Bob Wratten, singer for Trembling Blue Stars, is sweeter than cotton candy -- or should we say toffee; he is British after all. He's entirely huggable, with big eyes and a soft manner that comes from genuine modesty. Ask him a distinctly American question, like "How'd you git so dang sweet?" and he giggles like a pinched schoolgirl. For those familiar with the music of the Trembling Blue Stars, its leader and main songwriter's convivial nature may come as a surprise, because every TBS album is filled with one thing: abject misery. On each song Wratten yearns for his lost love, Annemari Davies, a former fan-cum-bandmember who apparently dissected his heart and then fried it up with some fava beans and a nice Chianti. I think people are always surprised after they've met me," laughs Wratten. "'Hmm, he didn't slit his wrists when I was talking to him!'"
But his loss is our gain, having funneled all his sadness into compact, ambient ditties reminiscent of jangly pop bands and music released on the 4AD label. In his songs, he doesn't just wear his heart on his sleeve, it's fastened around his neck in a wreath of white roses held together with baby's breath.
Wratten began in the late '80s South London band the Field Mice, an indie-pop outfit that had a small but loyal following here in the states. The groups built up a large fan base in England, and then they became BIF (Big in France), where they are still revered to this day. It was during this period that Wratten and Annemari began their love affair, which, along with other things, caused a rift in the band, culminating in widespread reports about a flurry of fists on stage in Glasgow in '91. "It's not true!" Wratten says, laughing. "I don't know where that story came from." It might not have been fisticuffs, but there was a kick, he admits. "Trouble was," he continues, "we'd broken up just before we went on stage, so it was a bad-tempered gig."
After the Field Mice got plowed, Wratten and Davies formed Northern Picture Library, and the music began to move in a more ambient direction. This incarnation didn't grab as many people, and slowly petered out -- until the Big Breakup. When Bob and Annemari split up, Wratten took all of his pain and poured it into the Trembling Blue Stars, writing song after song about his loss. The 1996 album Her Handwriting was the result.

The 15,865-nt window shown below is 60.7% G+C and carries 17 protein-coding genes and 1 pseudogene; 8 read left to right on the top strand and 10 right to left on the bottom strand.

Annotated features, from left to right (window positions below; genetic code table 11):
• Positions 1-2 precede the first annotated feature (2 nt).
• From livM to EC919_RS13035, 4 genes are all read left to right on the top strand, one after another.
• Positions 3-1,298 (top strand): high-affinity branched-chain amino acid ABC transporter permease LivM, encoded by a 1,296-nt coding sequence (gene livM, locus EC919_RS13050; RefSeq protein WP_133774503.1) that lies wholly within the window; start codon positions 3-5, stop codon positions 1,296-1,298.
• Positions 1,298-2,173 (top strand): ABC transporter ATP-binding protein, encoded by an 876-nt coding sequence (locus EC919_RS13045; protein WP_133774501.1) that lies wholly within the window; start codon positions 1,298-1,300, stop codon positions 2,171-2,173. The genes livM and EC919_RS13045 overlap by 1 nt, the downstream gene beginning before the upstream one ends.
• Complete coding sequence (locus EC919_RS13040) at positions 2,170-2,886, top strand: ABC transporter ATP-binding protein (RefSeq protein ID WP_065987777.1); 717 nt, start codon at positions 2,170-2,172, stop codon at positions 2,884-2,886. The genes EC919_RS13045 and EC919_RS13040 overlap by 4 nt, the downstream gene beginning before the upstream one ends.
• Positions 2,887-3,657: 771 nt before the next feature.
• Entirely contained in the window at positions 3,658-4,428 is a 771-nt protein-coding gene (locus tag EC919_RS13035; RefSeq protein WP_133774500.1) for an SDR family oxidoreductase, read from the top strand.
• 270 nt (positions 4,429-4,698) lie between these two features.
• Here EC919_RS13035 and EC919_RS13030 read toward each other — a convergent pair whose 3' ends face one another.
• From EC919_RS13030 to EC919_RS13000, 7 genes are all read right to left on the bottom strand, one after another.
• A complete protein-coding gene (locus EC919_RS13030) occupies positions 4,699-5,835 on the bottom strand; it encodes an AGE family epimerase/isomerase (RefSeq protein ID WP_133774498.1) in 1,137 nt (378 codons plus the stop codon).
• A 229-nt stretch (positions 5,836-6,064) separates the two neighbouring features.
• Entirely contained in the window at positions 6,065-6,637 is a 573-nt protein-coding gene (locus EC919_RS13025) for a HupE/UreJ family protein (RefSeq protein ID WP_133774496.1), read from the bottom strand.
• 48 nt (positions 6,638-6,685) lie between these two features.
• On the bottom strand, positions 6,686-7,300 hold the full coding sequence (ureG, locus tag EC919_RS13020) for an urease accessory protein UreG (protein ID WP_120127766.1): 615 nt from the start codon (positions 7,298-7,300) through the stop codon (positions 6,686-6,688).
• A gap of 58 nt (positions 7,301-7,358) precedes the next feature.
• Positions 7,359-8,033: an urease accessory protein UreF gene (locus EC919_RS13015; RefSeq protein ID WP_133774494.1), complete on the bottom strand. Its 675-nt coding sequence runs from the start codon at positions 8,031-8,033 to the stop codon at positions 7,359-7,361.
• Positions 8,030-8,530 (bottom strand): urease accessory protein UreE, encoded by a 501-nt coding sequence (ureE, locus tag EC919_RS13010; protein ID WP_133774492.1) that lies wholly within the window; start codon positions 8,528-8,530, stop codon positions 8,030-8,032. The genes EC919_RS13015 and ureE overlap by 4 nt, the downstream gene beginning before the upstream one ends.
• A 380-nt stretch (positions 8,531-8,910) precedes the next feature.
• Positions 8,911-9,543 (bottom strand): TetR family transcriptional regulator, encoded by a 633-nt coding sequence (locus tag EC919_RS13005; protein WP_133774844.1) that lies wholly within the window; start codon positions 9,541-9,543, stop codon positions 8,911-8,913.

By the time their second UK release came out, Lips That Taste Like Tears, Annemari was back in the picture, at least vocally. The still heartbroken Wratten even put her picture on the cover. "There's always something that groups are known for," says Wratten. "And if people know about us, this is the thing that they know, that I write loads and loads of songs about this girl."
But being pegged as the guy who writes gentle, sad love songs about one person whilst gazing at her picture with tearstained cheeks doesn't really irk Wratten. "The only thing that would bother me is if it would annoy Annemari, and it doesn't."
"Someone stop the hands of time/ Every tick is a cruel blow," he sings on "Here All Day" from Alive to Every Smile, released this past October. "I want a world that's hers and mine and not let go/ be told that all is well/ that our racing hearts will cope." Musically, the group gets compared to other ambient indie rock groups. Trembling Blue Stars doesn't really cover any new musical terrain, but Wratten's compositions are little pop gems. That, coupled with a cultish following, has lent the band comparisons to Belle & Sebastian. "I used to think we were quite dissimilar," says Wratten. "But actually the way I look at it now is, there are a lot worse groups you could be compared to. I'd rather get lumped in with them than with Coldplay."
None of the band's stuff had ever been available domestically until Sub Pop snapped them up in '99. Now the group is on its first extensive US tour, opening up for Death Cab for Cutie in several cities. The last time they were in the States they only played in New York and DC, with fans flying in to see them from as far away as San Diego and Alaska.
A strong believer in fate and destiny, perhaps this American tour holds another Annemari for Bob Wratten. "I believe there is that one person out there for you," he says, a bit giggly. "I always love books or films that sort of confirm that view." But what if you thought you had the one, and you don't have the one anymore? "Well," he laughs, "Then you're completely screwed."
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